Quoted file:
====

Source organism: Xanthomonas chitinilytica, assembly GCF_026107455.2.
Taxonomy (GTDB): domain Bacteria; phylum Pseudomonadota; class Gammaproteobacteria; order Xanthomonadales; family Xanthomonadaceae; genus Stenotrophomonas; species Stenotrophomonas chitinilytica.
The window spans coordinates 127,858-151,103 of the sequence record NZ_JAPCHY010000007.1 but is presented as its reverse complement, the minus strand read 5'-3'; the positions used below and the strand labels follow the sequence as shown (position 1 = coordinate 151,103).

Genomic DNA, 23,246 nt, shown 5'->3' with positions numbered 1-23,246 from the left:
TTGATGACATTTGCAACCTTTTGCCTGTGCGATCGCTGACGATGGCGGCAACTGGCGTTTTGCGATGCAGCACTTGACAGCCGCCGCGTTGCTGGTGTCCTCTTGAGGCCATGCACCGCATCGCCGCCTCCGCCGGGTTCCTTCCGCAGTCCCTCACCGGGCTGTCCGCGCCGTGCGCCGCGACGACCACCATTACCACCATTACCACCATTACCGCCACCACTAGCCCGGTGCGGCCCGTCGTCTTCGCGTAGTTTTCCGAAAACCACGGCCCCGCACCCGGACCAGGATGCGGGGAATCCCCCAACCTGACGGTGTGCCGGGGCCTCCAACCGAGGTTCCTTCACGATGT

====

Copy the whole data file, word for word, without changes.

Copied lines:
Source organism: Xanthomonas chitinilytica, assembly GCF_026107455.2.
Taxonomy (GTDB): domain Bacteria; phylum Pseudomonadota; class Gammaproteobacteria; order Xanthomonadales; family Xanthomonadaceae; genus Stenotrophomonas; species Stenotrophomonas chitinilytica.
The window spans coordinates 127,858-151,103 of the sequence record NZ_JAPCHY010000007.1 but is presented as its reverse complement, the minus strand read 5'-3'; the positions used below and the strand labels follow the sequence as shown (position 1 = coordinate 151,103).

Genomic DNA, 23,246 nt, shown 5'->3' with positions numbered 1-23,246 from the left:
TTGATGACATTTGCAACCTTTTGCCTGTGCGATCGCTGACGATGGCGGCAACTGGCGTTTTGCGATGCAGCACTTGACAGCCGCCGCGTTGCTGGTGTCCTCTTGAGGCCATGCACCGCATCGCCGCCTCCGCCGGGTTCCTTCCGCAGTCCCTCACCGGGCTGTCCGCGCCGTGCGCCGCGACGACCACCATTACCACCATTACCACCATTACCGCCACCACTAGCCCGGTGCGGCCCGTCGTCTTCGCGTAGTTTTCCGAAAACCACGGCCCCGCACCCGGACCAGGATGCGGGGAATCCCCCAACCTGACGGTGTGCCGGGGCCTCCAACCGAGGTTCCTTCACGATGT